Death isn’t choosy.

This week saw the death of former U.K. Prime Minister, Margaret Thatcher. I realize a politician’s life is destined to make some unfriendly liaisons along the way, but it seems the “Ironwoman” of the UK in the 80’s did a good job at amassing many disgruntled people during her eleven year tenure.

I am not going to touch on politics here but focus more on Margaret Thatcher’s act of a few days ago. Whether a fan of hers or not, we will all do exactly the same one day. That’s a unifying aspect of dying – politics, religion, race, nationality, gender, sexual preference and the list goes on – do not interfere with the fact that all of us will ultimately close our eyes one final time. Her time as leader of the UK might not be an act we’d like to follow, but her final act, follow we will.

Of course many people died in the past few days, globally we are talking hundreds of thousands, it is the natural cycle of life, but some make headlines whereas most do not.

My last blogpost I put a link to a certain Bo Lozoff. When I checked the link to catch up on his life’s story to date, I was quite shocked to find out he was killed in a motorcycle accident in Hawaii this past November. My wife and I are great fans of his books. They have helped us on our wayward paths trying to make sense out of the conundrum of life. He was a straight-talking spiritual guy, who founded The Human Kindness Foundation, and in his sixty plus years on the planet did much work with a group of people that most others would like to forget about and move on from – convicted murderers, rapists, armed robbers, and the like.

A motorcycle accident in England quite recently took the life of a person whom I didn’t know, but was a friend to some close friends of mine. He was a talented musician, partner and father of two. A split second decision to overtake a car and he was no longer on the physical plain.

What do these three people have in common? Their humanness. Indeed we all have something in common with them and the other hundreds of thousands who have recently moved on from the physical realm – plus the seven billion who are still with us. We are all sharing the same planet, and our lives, no matter how many years they stretch, in the full scheme of things, are short.

With death out there and not really looking around and saying, “Okay, this woman made lots of enemies while she was Prime Minister, and this guy here gave his life to work with the incarcerated, oh and this guy here is a wonderful musician and has two young children – so you I’ll take, you I’ll leave around a bit longer, and you have more than half your life ahead of you so live on.” Nope, doesn’t work like that.

There is no time limit put on a life. Death isn’t choosy. It just moves on and continues to do its thing, but life keeps moving on as well. There is no life that is in vain and no matter what you believe happens after the moment of your final breath every single deed we do during our lives affects someone and everything. Every minute we procrastinate to change something we’ve been meaning to do pushes that task into a future that may never come. Now is the moment. Don’t be choosy, the right time never comes because there is always something getting in the way.  Death is something guaranteed to come, and be it a young child, a life of promise, a brand new career, talent never before seen, or a list of enemies longer than Broadway, death doesn’t procrastinate – no being choosy for this one, it knows what must get done and just does it.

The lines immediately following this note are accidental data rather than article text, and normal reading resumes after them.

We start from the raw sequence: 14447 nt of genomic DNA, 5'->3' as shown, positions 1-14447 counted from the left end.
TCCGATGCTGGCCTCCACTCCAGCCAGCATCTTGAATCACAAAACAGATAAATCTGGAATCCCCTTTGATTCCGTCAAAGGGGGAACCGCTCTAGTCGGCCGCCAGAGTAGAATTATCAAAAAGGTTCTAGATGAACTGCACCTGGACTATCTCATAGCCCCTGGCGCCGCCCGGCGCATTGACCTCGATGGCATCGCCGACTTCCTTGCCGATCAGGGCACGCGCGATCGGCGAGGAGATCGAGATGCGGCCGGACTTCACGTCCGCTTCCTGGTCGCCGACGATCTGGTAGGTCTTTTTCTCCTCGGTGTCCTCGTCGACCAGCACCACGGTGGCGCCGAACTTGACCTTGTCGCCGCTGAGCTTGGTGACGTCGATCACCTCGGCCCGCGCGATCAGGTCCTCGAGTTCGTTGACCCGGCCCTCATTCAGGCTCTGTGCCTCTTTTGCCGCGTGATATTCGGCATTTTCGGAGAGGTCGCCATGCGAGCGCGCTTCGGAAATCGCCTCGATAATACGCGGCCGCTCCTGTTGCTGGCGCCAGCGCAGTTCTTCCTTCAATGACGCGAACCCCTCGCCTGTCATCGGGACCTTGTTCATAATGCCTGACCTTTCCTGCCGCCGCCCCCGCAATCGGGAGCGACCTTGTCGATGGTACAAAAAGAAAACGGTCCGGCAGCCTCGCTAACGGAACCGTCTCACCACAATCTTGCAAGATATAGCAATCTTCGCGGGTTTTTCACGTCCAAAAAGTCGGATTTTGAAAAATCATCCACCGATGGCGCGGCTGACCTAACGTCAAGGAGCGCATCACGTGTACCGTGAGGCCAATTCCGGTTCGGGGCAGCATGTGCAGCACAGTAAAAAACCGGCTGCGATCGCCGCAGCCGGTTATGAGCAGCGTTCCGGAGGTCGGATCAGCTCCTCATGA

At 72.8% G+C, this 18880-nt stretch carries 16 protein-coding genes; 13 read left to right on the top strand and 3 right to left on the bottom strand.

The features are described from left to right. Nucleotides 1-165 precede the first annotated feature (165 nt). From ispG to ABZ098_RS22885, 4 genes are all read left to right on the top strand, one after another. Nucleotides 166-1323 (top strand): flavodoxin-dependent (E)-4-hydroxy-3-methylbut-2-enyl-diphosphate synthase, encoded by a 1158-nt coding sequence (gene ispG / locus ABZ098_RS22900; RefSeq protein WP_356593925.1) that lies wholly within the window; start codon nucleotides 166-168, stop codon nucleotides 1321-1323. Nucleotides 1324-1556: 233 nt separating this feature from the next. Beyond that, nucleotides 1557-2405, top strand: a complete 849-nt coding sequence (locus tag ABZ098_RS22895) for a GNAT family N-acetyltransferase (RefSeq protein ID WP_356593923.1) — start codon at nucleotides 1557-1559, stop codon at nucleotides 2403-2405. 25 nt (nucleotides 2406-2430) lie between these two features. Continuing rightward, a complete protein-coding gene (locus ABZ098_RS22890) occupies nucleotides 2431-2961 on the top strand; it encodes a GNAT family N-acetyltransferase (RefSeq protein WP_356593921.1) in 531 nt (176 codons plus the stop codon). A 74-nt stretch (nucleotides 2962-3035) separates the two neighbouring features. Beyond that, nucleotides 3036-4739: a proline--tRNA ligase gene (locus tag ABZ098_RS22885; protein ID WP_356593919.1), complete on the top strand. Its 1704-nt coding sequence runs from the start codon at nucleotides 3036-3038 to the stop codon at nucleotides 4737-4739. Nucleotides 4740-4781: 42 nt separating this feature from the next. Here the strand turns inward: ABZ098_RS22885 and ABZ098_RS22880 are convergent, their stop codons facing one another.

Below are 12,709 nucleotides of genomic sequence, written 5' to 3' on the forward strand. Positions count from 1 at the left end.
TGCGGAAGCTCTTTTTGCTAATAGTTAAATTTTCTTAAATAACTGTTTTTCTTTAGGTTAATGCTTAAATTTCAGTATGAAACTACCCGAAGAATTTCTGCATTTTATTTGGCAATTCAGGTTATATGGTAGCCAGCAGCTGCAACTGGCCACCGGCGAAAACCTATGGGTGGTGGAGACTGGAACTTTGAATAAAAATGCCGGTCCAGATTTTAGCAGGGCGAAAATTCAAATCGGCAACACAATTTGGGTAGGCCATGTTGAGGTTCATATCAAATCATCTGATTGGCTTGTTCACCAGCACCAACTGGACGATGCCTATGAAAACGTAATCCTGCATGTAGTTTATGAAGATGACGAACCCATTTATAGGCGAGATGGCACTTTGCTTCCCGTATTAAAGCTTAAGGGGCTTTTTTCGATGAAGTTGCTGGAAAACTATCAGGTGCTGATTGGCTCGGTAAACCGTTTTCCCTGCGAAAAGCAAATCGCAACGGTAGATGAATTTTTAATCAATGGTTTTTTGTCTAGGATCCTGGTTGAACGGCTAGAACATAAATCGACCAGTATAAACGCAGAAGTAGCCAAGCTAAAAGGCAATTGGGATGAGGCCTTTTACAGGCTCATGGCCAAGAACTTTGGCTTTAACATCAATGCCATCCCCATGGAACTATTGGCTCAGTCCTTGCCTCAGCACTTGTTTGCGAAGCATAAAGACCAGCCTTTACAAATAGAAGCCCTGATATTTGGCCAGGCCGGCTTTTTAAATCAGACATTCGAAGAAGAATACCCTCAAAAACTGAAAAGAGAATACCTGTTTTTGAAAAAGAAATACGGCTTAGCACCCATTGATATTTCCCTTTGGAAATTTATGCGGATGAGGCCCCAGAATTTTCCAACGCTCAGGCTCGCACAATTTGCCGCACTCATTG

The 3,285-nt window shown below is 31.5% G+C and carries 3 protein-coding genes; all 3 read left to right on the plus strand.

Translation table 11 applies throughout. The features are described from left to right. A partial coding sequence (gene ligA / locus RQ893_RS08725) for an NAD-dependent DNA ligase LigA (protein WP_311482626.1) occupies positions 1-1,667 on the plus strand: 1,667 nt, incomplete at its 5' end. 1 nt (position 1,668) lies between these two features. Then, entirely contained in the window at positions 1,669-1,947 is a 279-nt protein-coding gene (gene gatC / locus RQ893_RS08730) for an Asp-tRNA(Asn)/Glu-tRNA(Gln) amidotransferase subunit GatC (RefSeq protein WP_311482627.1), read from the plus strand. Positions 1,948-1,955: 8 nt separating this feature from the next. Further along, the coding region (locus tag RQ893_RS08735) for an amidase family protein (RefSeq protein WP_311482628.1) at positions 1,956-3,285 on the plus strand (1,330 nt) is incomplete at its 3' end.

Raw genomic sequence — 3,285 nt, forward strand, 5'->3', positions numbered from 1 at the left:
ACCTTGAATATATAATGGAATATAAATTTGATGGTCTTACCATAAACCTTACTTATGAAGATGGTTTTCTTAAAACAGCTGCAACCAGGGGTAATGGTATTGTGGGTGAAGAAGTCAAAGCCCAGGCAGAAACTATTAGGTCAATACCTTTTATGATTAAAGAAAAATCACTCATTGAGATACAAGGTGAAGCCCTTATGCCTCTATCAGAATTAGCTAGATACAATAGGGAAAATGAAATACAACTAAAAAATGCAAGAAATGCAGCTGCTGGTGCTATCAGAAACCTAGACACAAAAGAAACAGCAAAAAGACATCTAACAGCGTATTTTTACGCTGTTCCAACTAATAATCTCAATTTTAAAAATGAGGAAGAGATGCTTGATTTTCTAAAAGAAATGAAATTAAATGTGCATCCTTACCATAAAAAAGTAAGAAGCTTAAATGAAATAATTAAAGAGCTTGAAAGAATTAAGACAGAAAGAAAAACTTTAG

We weren’t born to merely exist, equally we are not here to just blindly follow rules of someone else’s idea of living. We know deep down the importance of the natural beauty that surrounds us, the value of every human life and leaving a peaceful healthy world in our wake for future generations to enjoy. We can get bogged down in other aspects of our lives, but the reality of our importance and interconnectedness to our living planet and its inhabitants is inescapable.

Let’s all try and reach our full potential. Read through the death notices in the newspaper. When you come across the one that says, “John Doe should have died yesterday but his two daughters and wife of 15 years are grateful to still have him around. He’s going to finally follow his dream because he had a good talk with death who cut him a little bit of slack, but just this once,”  please cut it out and send it to me. Post it on facebook. Let us all see it. If you don’t come across it or something similar, don’t wait too long looking because time passes much too quickly.

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About thebikeguy61

I was born in The Bronx, in NYC. I traveled a fair bit of the world by bicycle for many years. In more recent years I have moved around Europe with my wife and 2 children. My first book was published in 2010, "Cycles of a Traveler". www.cyclesofatraveler.com Back living in France after a fantastic voyage across America with my family. Next book on its way, and always more interviews to look forward to.